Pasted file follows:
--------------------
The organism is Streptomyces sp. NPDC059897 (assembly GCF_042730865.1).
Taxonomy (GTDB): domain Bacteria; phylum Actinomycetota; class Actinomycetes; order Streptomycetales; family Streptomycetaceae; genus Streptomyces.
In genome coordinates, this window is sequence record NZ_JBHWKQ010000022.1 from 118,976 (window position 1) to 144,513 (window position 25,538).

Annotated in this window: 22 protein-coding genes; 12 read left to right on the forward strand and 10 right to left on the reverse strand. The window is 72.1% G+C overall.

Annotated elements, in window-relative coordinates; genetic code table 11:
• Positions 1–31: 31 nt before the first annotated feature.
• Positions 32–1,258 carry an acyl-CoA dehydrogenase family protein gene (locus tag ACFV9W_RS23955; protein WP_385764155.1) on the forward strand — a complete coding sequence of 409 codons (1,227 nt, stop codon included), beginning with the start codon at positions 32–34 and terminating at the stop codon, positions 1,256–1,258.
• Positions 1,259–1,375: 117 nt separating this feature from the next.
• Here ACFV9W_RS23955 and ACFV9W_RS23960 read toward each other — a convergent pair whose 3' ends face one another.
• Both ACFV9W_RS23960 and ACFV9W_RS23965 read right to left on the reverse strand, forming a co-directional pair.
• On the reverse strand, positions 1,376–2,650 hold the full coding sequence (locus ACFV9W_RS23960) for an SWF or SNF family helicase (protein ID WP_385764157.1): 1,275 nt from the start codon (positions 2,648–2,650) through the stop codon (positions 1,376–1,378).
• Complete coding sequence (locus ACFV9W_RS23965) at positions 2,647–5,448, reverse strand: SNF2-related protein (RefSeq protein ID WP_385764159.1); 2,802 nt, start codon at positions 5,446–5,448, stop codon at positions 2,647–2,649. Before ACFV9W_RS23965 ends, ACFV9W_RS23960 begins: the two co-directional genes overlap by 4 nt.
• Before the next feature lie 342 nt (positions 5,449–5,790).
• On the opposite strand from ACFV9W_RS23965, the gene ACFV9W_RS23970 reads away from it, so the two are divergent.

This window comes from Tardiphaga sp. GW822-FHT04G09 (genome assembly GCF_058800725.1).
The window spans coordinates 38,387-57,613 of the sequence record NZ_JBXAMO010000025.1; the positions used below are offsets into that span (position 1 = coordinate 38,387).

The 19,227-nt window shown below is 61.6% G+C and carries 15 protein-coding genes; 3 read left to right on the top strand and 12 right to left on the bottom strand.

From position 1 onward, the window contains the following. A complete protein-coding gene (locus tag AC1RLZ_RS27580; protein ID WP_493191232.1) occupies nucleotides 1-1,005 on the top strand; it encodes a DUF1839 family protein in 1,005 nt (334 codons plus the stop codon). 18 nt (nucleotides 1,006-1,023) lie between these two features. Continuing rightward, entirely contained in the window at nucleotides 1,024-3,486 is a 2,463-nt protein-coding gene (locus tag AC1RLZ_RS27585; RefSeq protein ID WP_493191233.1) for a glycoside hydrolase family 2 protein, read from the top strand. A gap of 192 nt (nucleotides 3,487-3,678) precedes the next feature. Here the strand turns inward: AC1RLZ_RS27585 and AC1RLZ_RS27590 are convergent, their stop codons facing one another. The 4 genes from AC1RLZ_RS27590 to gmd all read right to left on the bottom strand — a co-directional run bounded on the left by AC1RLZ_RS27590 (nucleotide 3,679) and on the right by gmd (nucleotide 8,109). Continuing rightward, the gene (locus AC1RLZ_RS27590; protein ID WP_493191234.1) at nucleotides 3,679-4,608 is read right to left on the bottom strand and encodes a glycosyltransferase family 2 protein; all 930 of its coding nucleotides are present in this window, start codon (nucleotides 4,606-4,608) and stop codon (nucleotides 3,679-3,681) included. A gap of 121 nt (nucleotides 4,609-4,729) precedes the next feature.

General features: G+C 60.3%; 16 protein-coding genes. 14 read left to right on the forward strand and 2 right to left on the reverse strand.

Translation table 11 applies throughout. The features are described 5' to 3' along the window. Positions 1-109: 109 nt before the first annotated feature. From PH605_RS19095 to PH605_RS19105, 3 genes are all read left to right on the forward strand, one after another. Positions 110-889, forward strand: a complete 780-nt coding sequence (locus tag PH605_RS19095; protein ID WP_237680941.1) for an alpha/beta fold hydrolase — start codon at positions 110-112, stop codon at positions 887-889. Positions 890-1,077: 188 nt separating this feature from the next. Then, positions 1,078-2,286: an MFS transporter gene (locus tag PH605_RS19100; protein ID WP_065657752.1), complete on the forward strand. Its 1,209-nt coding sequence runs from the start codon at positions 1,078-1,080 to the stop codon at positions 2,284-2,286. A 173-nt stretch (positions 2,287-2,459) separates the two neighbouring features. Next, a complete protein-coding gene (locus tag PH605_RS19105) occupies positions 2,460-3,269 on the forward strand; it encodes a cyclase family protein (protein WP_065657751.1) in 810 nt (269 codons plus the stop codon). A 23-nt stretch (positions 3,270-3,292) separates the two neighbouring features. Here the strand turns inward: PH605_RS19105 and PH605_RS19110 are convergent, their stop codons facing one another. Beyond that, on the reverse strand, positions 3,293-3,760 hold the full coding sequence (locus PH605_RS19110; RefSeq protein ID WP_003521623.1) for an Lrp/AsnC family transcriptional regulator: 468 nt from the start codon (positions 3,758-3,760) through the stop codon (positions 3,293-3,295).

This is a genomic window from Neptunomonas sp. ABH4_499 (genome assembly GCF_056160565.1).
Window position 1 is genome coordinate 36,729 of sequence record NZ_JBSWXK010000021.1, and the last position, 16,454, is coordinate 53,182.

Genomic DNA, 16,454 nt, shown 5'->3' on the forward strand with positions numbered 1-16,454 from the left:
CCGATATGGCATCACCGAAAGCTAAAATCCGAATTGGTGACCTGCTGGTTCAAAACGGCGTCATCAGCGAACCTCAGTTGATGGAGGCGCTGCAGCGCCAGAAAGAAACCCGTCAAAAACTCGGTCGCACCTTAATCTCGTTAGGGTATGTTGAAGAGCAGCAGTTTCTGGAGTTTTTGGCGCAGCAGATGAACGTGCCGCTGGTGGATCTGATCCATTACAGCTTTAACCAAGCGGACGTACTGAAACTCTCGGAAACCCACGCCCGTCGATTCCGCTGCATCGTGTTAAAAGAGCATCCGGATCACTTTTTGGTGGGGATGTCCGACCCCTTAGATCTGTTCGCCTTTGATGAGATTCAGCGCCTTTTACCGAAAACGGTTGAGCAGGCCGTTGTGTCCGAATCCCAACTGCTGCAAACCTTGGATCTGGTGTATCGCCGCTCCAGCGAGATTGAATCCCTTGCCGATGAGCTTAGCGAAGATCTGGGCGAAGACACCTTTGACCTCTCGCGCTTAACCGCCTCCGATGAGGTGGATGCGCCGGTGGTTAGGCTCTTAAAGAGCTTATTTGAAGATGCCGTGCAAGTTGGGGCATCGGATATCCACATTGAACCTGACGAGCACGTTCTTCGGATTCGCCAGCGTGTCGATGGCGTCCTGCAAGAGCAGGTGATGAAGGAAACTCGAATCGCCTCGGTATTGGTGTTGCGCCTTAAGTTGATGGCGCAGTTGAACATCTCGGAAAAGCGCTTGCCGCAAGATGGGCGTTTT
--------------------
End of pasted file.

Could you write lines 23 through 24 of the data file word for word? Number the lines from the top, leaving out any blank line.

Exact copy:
Genomic DNA, 16,454 nt, shown 5'->3' on the forward strand with positions numbered 1-16,454 from the left:
CCGATATGGCATCACCGAAAGCTAAAATCCGAATTGGTGACCTGCTGGTTCAAAACGGCGTCATCAGCGAACCTCAGTTGATGGAGGCGCTGCAGCGCCAGAAAGAAACCCGTCAAAAACTCGGTCGCACCTTAATCTCGTTAGGGTATGTTGAAGAGCAGCAGTTTCTGGAGTTTTTGGCGCAGCAGATGAACGTGCCGCTGGTGGATCTGATCCATTACAGCTTTAACCAAGCGGACGTACTGAAACTCTCGGAAACCCACGCCCGTCGATTCCGCTGCATCGTGTTAAAAGAGCATCCGGATCACTTTTTGGTGGGGATGTCCGACCCCTTAGATCTGTTCGCCTTTGATGAGATTCAGCGCCTTTTACCGAAAACGGTTGAGCAGGCCGTTGTGTCCGAATCCCAACTGCTGCAAACCTTGGATCTGGTGTATCGCCGCTCCAGCGAGATTGAATCCCTTGCCGATGAGCTTAGCGAAGATCTGGGCGAAGACACCTTTGACCTCTCGCGCTTAACCGCCTCCGATGAGGTGGATGCGCCGGTGGTTAGGCTCTTAAAGAGCTTATTTGAAGATGCCGTGCAAGTTGGGGCATCGGATATCCACATTGAACCTGACGAGCACGTTCTTCGGATTCGCCAGCGTGTCGATGGCGTCCTGCAAGAGCAGGTGATGAAGGAAACTCGAATCGCCTCGGTATTGGTGTTGCGCCTTAAGTTGATGGCGCAGTTGAACATCTCGGAAAAGCGCTTGCCGCAAGATGGGCGTTTT